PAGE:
The vultures vying for our NHS at a time when we need it the most
PUBLISHED: 11:41 07 May 2020 | UPDATED: 13:08 07 May 2020
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At a time when the public is clapping for the NHS the government is entering post-Brexit talks with the US which could put in danger the future of our health service.
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Despite both the USA and UK currently facing lockdown, talks to pull together a trade deal resumed this week. Campaigners on both sides of the Atlantic have long warned of the dangers a trade deal with Donald Trump poses. Not least of these is the threats to the NHS.
Although Boris Johnson has been forced into repeatedly reassuring us that the NHS is “not on the table”. In truth, warm words aren’t enough.
Vultures in the US private healthcare industry would love to get their hands on our NHS. And unless we’ve specifically legislated to protect it, they’ll have a good shot at getting their way.
This is, firstly, because there’s no established mechanism to exclude any service from the investment chapter of a trade deal. That’s the chapter that could include the controversial Investor-State Dispute Settlement system (ISDS), which allows private companies to sue governments for restricting their ability to make profits. Any NHS service run by a US company or with US shareholders is therefore automatically ‘on the table’.
Additionally, the US will likely push for a system of “negative listing” in a trade deal, where negotiators must comprehensively list every single service to be excluded from the deal. Thanks to decades of fragmentation and privatisation, the NHS a not a single ‘national’ service, but is made up of countless services and sectors. That means UK negotiators would have to list every aspect of our health service line by line, including services that don’t even exist yet.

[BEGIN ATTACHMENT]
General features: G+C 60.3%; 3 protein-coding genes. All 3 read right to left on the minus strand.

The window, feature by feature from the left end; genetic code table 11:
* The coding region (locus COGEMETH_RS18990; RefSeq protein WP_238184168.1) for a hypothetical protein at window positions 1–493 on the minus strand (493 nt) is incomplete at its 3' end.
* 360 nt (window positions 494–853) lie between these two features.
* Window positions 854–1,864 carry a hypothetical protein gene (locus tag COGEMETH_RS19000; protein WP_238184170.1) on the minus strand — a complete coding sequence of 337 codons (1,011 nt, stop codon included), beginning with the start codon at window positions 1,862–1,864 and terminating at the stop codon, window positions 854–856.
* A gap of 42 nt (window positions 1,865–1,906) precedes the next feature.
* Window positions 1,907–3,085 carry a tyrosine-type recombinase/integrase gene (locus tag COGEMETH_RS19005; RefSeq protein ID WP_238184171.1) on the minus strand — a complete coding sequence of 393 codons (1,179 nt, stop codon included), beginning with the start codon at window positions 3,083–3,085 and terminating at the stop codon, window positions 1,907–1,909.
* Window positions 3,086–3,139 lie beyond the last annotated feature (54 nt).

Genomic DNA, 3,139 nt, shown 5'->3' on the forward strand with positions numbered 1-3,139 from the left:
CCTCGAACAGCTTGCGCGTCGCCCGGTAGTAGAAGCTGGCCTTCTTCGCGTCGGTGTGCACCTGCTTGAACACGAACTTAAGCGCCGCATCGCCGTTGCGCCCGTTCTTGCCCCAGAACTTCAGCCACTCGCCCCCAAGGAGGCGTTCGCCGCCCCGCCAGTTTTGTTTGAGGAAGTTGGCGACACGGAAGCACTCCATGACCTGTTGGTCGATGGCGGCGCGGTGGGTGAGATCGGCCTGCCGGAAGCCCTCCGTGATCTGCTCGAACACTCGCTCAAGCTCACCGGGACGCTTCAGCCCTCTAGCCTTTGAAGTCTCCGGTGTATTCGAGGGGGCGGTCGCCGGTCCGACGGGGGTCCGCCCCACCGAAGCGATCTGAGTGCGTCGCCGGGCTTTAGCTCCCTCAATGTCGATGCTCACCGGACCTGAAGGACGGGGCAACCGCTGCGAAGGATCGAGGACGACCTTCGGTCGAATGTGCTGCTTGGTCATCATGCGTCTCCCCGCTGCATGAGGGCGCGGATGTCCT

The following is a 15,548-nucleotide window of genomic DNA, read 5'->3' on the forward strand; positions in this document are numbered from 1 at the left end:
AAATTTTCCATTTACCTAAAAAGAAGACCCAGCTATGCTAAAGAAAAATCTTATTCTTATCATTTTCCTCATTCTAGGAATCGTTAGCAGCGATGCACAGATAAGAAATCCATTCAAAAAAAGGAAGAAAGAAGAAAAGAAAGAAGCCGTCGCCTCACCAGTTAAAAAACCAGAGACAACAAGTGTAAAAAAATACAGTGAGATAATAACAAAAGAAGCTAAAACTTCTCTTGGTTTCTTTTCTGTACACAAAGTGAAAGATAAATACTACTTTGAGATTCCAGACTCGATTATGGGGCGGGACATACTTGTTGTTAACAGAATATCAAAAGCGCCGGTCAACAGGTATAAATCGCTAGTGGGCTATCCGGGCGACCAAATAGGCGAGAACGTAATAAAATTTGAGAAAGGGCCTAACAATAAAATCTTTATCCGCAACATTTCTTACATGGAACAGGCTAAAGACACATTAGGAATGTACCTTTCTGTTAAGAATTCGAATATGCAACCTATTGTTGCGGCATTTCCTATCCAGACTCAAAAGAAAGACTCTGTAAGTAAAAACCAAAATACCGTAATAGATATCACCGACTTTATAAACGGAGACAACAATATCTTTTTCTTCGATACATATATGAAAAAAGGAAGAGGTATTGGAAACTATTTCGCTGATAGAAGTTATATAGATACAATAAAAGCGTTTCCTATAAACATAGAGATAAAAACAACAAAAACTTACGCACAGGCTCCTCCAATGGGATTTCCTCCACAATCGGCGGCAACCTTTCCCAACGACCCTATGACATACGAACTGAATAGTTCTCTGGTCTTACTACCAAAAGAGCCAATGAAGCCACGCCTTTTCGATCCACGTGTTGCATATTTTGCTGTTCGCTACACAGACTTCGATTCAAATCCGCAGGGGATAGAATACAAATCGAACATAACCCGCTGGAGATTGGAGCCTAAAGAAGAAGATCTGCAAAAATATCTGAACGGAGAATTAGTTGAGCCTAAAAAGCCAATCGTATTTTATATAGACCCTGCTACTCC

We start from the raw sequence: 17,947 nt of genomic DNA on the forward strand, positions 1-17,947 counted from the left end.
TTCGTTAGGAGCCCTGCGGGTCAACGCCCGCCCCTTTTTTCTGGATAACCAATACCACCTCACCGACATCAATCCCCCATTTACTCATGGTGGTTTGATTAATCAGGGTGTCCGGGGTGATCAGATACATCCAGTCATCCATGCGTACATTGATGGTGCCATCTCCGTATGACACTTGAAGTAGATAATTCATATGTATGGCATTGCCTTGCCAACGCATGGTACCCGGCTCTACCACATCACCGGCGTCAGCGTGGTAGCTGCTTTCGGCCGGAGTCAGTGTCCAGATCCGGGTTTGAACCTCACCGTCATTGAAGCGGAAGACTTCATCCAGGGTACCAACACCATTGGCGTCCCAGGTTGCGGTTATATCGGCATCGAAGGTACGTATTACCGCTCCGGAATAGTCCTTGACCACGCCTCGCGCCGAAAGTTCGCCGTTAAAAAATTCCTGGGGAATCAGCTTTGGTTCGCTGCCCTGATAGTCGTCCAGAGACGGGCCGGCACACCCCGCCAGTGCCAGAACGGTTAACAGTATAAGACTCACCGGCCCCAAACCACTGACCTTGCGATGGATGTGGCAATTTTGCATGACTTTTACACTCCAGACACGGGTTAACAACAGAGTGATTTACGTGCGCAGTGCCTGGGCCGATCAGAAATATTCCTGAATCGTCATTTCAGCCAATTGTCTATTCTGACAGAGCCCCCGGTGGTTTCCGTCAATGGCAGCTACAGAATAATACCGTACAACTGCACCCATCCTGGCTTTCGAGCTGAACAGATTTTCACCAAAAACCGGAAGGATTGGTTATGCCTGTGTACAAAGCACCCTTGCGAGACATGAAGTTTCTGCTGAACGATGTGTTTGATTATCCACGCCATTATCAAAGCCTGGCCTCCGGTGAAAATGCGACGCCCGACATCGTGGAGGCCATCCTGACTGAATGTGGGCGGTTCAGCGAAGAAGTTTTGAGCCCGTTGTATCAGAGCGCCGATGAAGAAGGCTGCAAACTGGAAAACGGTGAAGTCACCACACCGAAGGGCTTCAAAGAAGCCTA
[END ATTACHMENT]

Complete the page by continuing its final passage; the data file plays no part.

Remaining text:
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Not to mention the fact that the USA has repeatedly made clear it wants to strengthen patents for US-manufactured pharmaceuticals, forcing the NHS to pay more for drugs.
To make matters worse, we’re negotiating or planning to negotiate trade deals with dozens of other countries, which all carry similar dangers. Without proper protection, negotiators will face the exact same painstaking and near impossible battle to exclude the NHS from each of these deals too.
So, with our NHS on the table, ready to be carved up and hauled off to the highest bidder, these trade deals pose a real threat of locking in existing levels of privatisation, forcing yet more private involvement, and tying the hand of any UK government that seeks to restore our NHS to a fully public service. The current crisis has shown just how crucial that is to public health - and a trade deal could stop it from happening.
But this isn’t game over. We can protect our NHS. It just needs more than Boris Johnson’s bumbling reassurances. We need strong legislation, to write into UK law that the NHS can’t and won’t be included in any trade deals.
Sadly, the Trade Bill currently passing through parliament doesn’t provide that protection. But MPs have the power to amend it - and they should. MPs from all parties must stand with the public and ensure that Donald Trump doesn’t get his hands anywhere near our NHS. And the public must demand that they do so, and hold them to account if they refuse.
Coronavirus has shown us just how precious, vital and vulnerable our NHS is. It would be a slap in the face to our fantastic NHS staff who have been working night and day to keep us safe if we were to let this brilliant health system be sold off under our noses. Now’s the time to protect it, once and for all.
• Ellen Lees is a campaigner with We Own It, a group putting public services before profit.
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Almost four years after its creation The New European goes from strength to strength across print and online, offering a pro-European perspective on Brexit and reporting on the political response to the coronavirus outbreak, climate change and international politics. But we can only rebalance the right wing extremes of much of the UK national press with your support. If you value what we are doing, you can help us by making a contribution to the cost of our journalism.Become a supporter